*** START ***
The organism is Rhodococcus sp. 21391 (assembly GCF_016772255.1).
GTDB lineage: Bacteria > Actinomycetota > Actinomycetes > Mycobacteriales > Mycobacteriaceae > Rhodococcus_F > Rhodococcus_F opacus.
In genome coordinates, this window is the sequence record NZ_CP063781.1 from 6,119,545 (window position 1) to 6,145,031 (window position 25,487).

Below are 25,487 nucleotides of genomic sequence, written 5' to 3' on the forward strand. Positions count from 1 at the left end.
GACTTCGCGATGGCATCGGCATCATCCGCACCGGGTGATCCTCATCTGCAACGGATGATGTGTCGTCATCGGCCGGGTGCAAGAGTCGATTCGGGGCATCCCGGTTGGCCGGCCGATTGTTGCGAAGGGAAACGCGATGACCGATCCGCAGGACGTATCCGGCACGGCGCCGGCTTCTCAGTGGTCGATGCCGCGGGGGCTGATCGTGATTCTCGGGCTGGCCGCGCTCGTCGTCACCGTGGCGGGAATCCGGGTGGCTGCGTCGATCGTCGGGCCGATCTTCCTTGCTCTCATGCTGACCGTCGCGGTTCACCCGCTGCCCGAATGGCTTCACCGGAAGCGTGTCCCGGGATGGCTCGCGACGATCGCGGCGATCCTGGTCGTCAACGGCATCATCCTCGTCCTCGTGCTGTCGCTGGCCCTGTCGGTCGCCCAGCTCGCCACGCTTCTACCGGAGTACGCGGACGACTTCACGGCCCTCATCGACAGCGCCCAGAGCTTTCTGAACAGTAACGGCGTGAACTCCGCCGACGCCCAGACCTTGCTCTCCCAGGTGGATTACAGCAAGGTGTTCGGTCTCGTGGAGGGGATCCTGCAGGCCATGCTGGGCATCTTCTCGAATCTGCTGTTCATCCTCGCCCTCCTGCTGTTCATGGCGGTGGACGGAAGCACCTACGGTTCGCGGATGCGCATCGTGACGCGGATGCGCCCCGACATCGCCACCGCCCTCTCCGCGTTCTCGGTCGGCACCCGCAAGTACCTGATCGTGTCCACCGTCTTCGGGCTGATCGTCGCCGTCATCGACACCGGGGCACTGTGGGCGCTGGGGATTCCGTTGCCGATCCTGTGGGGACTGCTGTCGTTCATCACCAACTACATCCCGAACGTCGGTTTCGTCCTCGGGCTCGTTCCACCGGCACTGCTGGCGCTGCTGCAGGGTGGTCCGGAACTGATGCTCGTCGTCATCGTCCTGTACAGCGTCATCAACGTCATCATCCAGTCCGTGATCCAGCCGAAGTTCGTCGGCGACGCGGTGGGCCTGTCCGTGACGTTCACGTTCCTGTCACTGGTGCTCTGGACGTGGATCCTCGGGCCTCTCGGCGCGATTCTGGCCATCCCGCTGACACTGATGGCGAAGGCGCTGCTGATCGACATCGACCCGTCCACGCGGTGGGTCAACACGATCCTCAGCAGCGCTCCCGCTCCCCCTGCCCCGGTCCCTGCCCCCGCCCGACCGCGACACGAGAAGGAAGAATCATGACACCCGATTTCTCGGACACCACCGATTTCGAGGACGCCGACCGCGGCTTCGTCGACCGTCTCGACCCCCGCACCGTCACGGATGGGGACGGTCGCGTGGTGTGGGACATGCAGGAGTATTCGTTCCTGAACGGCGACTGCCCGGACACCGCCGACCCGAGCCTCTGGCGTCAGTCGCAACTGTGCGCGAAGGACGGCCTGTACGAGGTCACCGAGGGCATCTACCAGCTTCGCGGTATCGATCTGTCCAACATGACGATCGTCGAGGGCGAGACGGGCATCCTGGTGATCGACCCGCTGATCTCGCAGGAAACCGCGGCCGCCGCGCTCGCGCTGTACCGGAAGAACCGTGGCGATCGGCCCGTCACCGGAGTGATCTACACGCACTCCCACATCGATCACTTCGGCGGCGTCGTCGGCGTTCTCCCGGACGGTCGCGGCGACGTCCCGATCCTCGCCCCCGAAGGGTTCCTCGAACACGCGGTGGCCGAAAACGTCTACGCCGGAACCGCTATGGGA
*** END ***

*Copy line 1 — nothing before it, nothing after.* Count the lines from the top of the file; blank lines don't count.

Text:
The organism is Rhodococcus sp. 21391 (assembly GCF_016772255.1).